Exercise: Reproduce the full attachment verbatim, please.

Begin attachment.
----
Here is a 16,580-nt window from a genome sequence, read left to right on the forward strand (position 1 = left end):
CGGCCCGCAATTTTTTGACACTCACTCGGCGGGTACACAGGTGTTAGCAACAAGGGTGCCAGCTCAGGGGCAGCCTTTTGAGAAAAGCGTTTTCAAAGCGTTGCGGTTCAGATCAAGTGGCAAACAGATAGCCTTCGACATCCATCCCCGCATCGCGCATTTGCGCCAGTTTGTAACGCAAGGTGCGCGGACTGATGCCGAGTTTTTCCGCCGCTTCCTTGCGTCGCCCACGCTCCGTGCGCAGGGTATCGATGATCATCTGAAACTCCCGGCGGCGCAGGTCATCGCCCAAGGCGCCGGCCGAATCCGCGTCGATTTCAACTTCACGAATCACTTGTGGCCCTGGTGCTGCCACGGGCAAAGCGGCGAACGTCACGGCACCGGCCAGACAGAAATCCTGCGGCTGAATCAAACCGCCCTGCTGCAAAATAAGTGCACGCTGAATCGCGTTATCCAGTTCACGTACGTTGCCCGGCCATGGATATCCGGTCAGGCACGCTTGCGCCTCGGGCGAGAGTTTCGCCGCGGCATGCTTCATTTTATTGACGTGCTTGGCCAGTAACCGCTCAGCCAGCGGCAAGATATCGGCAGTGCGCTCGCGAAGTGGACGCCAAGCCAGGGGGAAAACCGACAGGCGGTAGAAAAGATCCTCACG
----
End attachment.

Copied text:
Here is a 16,580-nt window from a genome sequence, read left to right on the forward strand (position 1 = left end):
CGGCCCGCAATTTTTTGACACTCACTCGGCGGGTACACAGGTGTTAGCAACAAGGGTGCCAGCTCAGGGGCAGCCTTTTGAGAAAAGCGTTTTCAAAGCGTTGCGGTTCAGATCAAGTGGCAAACAGATAGCCTTCGACATCCATCCCCGCATCGCGCATTTGCGCCAGTTTGTAACGCAAGGTGCGCGGACTGATGCCGAGTTTTTCCGCCGCTTCCTTGCGTCGCCCACGCTCCGTGCGCAGGGTATCGATGATCATCTGAAACTCCCGGCGGCGCAGGTCATCGCCCAAGGCGCCGGCCGAATCCGCGTCGATTTCAACTTCACGAATCACTTGTGGCCCTGGTGCTGCCACGGGCAAAGCGGCGAACGTCACGGCACCGGCCAGACAGAAATCCTGCGGCTGAATCAAACCGCCCTGCTGCAAAATAAGTGCACGCTGAATCGCGTTATCCAGTTCACGTACGTTGCCCGGCCATGGATATCCGGTCAGGCACGCTTGCGCCTCGGGCGAGAGTTTCGCCGCGGCATGCTTCATTTTATTGACGTGCTTGGCCAGTAACCGCTCAGCCAGCGGCAAGATATCGGCAGTGCGCTCGCGAAGTGGACGCCAAGCCAGGGGGAAAACCGACAGGCGGTAGAAAAGATCCTCACG